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Lets say it costs $35 per board to make. Then lets say you make a tiny batch of 100. Thats already $3500. Tongue
Lets say it costs $35 per board to make. Then lets say you make a tiny batch of 100. Thats already $3500. QuoteMy problem is I have to sell 14 boards just to break even. If I can't sell that many there is no reason for me to sell any at all.Experience. You'll learn a lot, even if it was a financial failure.
My problem is I have to sell 14 boards just to break even. If I can't sell that many there is no reason for me to sell any at all.
QuoteLets say it costs $35 per board to make. Then lets say you make a tiny batch of 100. Thats already $3500. Tonguenot true if I make them to order. I plan on buying a ton of pcbs, but only a few parts at a time. This makes the total cost of a single board higher, but my potential financial loss is much smaller. I'm soldering stuff by hand not sending it out.
but try to go for price breaks on the parts for bulk buys, if you are only going to get 20 of a part that is ~$18 and there is a price break at 25 pieces that takes it down to ~$17 consider saving up a bit more to get the better deal.
I greatly appreciate your input. I was hoping I would get a bit of criticism too. Do you have any other suggestions?
Well, if you don't have confidence in your own product, thats a bad sign already Tongue
Also, if you do a plot of cost vs # of units made, you'll find that anything below 100 units won't be very profitable. When I did the math for the Axon, I calculated I'd still break even given worst case scenario. So I took the risk . . .
yep I have #4 covered too I have access to a reflow oven and I can also get cheap stencils
And #5 is a result of 3.
Hand doing those boards won't be easy. If it took you say 35 minutes to solder, pack, program the bootloader/fuses, test for failures, accept orders, and mail each item, and did 100 units, thats 58 hours of work (an average worker does 40 hours/week). How much do you value your time? TongueWhen you get your first prototype, time how long it takes to do all the above. Its no small number! Basically, #4 means 'designed for manufacture'. One advantage of the Axon II over the original is that it'll take me about ~5+ minutes less to manufacture each one. A huge amount of time considering my sales Tongue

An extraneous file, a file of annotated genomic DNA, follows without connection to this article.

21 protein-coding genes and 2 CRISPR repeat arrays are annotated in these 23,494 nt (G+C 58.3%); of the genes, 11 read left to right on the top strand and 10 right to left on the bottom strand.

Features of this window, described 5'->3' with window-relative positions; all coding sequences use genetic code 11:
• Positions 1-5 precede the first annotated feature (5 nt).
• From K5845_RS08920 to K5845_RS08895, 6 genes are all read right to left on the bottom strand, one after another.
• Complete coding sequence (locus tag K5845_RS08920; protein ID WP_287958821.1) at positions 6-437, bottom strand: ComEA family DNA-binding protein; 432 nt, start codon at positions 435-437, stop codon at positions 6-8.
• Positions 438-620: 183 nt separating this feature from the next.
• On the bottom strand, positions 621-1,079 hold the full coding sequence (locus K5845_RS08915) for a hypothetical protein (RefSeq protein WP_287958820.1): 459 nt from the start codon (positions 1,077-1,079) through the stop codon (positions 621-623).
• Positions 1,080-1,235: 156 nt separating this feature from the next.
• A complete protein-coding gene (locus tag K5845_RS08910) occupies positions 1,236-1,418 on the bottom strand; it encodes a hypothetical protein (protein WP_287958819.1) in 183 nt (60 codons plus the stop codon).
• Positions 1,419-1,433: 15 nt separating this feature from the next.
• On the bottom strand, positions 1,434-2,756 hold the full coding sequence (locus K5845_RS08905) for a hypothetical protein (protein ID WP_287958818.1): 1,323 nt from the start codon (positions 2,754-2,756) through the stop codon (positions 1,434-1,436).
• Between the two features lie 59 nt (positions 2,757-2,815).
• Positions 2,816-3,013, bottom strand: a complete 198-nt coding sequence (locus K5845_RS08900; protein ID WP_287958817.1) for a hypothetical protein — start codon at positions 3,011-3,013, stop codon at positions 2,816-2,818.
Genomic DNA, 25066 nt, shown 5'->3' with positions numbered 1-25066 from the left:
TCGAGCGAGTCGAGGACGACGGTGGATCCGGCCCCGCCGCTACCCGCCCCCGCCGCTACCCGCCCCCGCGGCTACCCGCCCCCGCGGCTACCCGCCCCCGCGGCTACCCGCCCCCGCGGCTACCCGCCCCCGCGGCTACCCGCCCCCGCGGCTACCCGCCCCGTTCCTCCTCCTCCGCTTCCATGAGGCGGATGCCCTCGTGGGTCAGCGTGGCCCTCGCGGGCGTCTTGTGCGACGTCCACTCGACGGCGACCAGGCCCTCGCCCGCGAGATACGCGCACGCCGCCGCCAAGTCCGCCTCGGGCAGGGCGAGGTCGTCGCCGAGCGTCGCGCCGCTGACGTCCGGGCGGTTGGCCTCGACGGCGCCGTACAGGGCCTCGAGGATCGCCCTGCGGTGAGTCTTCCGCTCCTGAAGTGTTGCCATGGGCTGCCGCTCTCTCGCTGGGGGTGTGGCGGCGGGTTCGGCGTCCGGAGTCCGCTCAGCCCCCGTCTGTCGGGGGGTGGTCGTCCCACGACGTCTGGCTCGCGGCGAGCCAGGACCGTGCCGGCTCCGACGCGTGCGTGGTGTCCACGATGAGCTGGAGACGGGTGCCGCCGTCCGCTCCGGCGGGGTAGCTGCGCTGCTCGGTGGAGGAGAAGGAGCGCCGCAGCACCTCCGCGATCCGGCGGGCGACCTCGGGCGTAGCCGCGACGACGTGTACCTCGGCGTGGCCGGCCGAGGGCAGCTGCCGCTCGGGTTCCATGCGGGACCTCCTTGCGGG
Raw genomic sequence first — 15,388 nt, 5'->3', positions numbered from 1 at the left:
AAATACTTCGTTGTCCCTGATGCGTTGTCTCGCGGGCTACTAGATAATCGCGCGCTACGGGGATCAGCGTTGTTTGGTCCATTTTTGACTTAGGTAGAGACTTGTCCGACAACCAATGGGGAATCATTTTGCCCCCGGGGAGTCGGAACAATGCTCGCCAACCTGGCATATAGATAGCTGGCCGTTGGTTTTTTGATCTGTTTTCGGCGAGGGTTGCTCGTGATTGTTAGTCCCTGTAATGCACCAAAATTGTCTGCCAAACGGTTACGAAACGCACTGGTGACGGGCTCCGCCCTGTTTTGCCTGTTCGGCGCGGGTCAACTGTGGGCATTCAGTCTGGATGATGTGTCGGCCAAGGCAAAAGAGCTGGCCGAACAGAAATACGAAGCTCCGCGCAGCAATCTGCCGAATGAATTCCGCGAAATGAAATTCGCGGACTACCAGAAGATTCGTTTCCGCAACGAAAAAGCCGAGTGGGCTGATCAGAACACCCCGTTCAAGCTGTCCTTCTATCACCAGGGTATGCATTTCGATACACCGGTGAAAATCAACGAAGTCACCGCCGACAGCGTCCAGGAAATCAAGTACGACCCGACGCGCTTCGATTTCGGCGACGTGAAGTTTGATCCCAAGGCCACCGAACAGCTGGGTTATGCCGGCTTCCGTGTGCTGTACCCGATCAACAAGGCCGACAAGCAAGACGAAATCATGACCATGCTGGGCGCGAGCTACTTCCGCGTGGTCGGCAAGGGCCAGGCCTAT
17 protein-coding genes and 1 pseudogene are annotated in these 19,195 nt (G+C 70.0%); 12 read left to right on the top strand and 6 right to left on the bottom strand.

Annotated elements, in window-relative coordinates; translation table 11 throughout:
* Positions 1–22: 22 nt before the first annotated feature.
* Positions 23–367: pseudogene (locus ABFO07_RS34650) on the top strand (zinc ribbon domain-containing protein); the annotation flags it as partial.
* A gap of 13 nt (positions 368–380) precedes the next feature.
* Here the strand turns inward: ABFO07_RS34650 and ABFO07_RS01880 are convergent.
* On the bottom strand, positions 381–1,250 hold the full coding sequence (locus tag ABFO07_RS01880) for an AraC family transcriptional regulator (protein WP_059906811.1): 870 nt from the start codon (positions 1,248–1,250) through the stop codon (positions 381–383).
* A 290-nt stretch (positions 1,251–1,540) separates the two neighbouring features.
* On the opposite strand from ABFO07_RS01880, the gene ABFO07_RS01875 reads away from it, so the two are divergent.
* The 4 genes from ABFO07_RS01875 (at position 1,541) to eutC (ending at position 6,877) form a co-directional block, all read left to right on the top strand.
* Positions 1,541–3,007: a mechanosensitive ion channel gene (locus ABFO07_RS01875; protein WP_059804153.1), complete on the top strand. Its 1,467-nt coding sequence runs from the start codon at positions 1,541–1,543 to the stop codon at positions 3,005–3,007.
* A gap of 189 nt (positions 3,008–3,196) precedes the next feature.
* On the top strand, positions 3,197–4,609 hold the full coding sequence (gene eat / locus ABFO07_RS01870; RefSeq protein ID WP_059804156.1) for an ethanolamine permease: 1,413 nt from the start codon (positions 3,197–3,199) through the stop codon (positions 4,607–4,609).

And #5 is a result of 3.Not really. You can give up profits to improve sales. TongueIf you sold 1000 units but made only $50 in profit, you failed #5. Grin
I think you should still try to sell your board design because there are people out there who just can't solder. I find the soldering relaxing because I will start singing songs while I am soldering. I was singing the stupid armour hot dog theme the other day when I was soldering. There are a lot of newbies on this site and I know that they will be looking for something that is better than the $50 dollar board, and I think you have it. Some of us don't know how to design a board and may take a look at your board and think to themselves, "self, I made my $50 dollar board, but I don't know/want to make a better one from scratch, so I think I will spend the fitty and get this one." In a nutshell I think you should go for it. Like you said, your a student, so what else do you have to do besides drink beer and party???
Like you said, your a student, so what else do you have to do besides drink beer and party???